Lending to small businesses plummeted by $15 billion in first quarter of this year according to reports released by U.S. Small Business Administration’s Office of Advocacy. Small business lending has shown signs of decline during the last three quarters. SBA report has found that lending to small businesses has fallen steadily during last three quarters. Lending fell on a yearly basis after hitting peak in 2008.
Total small business loans that stood outstanding in March 2011 decreased 2.4% or $14.9 billion to $609.4 billion. Outstanding loans for small businesses surged in 2008 to $711.5 billion but after the onset of recession lending to small business declined.
Banks begun to tighten lending standards and small businesses were found less willing to take on debt. As the recession continued, lending to small businesses dropped in 2009 and 2010. The pain of this credit crunch continued in case of small businesses as larger businesses started to gain easier access to loans.
During recession, nation’s largest banks shied away in lending to small businesses. Big banks came under political pressure to resume lending to small businesses. This came in the wake of receiving billion of dollars as bailout money.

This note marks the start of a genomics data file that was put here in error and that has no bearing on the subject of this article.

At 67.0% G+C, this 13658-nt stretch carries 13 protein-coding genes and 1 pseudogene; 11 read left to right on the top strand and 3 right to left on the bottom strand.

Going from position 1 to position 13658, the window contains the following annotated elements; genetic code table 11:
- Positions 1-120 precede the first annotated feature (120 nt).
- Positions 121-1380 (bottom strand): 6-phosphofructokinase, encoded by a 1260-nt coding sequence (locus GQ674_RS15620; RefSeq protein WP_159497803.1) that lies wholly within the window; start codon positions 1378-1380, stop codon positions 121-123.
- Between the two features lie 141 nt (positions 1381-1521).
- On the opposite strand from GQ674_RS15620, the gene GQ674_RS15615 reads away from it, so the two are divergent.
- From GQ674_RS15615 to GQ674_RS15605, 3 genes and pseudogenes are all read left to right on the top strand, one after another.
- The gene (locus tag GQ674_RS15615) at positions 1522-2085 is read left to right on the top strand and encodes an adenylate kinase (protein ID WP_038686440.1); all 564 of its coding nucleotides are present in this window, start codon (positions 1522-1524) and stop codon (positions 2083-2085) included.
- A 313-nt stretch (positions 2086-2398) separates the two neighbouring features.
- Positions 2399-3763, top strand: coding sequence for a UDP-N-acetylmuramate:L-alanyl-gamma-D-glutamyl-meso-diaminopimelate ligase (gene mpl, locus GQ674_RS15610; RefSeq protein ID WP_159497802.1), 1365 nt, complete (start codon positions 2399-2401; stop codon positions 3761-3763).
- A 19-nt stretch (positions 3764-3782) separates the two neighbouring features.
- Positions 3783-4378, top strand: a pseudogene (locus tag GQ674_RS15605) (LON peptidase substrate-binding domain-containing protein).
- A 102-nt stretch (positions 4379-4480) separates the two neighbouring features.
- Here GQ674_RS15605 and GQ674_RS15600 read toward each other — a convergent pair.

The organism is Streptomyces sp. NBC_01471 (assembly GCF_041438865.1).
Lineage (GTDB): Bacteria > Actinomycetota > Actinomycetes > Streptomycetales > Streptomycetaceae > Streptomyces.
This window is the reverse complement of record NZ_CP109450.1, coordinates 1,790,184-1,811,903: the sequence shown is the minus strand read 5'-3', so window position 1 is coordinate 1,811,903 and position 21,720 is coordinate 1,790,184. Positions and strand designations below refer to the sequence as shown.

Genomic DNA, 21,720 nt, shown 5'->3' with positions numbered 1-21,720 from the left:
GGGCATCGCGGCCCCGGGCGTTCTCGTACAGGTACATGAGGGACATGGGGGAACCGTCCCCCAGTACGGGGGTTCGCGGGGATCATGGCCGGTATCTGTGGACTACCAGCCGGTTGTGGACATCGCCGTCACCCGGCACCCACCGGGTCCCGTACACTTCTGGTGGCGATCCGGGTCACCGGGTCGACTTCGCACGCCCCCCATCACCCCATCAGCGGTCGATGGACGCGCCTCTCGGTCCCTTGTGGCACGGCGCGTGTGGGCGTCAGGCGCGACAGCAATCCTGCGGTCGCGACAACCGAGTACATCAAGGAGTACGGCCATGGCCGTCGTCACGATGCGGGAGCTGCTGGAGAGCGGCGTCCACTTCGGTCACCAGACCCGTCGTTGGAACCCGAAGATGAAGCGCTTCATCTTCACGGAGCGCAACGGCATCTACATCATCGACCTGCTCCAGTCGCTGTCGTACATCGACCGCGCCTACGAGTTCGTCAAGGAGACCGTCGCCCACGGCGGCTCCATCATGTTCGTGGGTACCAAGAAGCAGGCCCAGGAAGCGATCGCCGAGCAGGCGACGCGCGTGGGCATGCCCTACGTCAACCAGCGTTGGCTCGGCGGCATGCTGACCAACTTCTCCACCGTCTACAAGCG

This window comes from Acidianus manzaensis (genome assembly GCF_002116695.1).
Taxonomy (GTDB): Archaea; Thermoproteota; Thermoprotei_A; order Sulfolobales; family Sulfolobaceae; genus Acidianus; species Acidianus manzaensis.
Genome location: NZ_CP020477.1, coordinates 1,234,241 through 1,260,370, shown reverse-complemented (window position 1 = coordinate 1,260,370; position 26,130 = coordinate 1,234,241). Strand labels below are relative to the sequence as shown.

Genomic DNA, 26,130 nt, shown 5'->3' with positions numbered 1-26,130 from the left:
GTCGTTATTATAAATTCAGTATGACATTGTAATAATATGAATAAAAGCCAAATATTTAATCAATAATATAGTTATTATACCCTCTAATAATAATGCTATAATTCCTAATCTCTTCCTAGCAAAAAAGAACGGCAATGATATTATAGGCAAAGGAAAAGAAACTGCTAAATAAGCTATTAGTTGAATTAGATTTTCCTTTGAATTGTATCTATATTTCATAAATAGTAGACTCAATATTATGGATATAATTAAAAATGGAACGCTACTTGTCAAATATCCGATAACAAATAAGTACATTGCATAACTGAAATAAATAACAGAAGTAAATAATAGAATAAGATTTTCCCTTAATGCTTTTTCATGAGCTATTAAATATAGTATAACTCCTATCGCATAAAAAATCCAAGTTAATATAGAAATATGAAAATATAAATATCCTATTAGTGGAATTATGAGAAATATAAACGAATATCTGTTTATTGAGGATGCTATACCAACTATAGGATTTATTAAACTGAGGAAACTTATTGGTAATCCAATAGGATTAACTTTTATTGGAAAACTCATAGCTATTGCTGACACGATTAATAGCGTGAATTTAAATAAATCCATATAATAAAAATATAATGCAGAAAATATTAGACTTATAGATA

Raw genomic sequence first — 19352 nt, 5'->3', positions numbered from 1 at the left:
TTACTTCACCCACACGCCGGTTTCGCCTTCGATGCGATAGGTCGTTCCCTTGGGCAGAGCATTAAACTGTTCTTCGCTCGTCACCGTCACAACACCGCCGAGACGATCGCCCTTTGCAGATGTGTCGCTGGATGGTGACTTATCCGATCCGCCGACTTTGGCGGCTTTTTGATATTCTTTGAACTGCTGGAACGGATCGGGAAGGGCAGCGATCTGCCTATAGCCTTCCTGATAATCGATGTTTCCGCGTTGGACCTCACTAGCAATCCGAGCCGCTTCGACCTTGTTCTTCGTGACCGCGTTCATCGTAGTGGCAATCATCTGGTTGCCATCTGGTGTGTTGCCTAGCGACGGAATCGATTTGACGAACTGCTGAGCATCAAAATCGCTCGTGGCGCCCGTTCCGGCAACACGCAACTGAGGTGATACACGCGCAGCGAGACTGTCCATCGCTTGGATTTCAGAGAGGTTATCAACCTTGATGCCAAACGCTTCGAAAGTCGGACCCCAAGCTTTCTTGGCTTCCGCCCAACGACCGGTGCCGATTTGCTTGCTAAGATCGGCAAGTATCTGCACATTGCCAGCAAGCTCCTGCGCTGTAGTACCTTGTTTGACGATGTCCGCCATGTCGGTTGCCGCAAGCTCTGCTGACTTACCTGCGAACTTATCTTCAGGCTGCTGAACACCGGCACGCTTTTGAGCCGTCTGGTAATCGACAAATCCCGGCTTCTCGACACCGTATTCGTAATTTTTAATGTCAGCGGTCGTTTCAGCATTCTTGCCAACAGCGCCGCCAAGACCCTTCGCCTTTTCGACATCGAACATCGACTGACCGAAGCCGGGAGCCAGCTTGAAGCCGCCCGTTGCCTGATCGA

Lending to small businesses by biggest banks is still lagging. Outstanding small business loans by largest lenders with $50 billion or more assets declined 4.9% in first quarter of 2011. Lending by mid-sized banks having assets between $10 billion and $49 billion increased 3.1%. However, small banks of the nation having assets between $1 billion and $9 billion, kept their outstanding loan levels for small businesses steady.
This article was submitted by Rohit Arora, co-founder of Biz2Credit. Biz2Credit is a small business marketplace that connects entrepreneurs with financing options and advice to grow their business. Send all questions to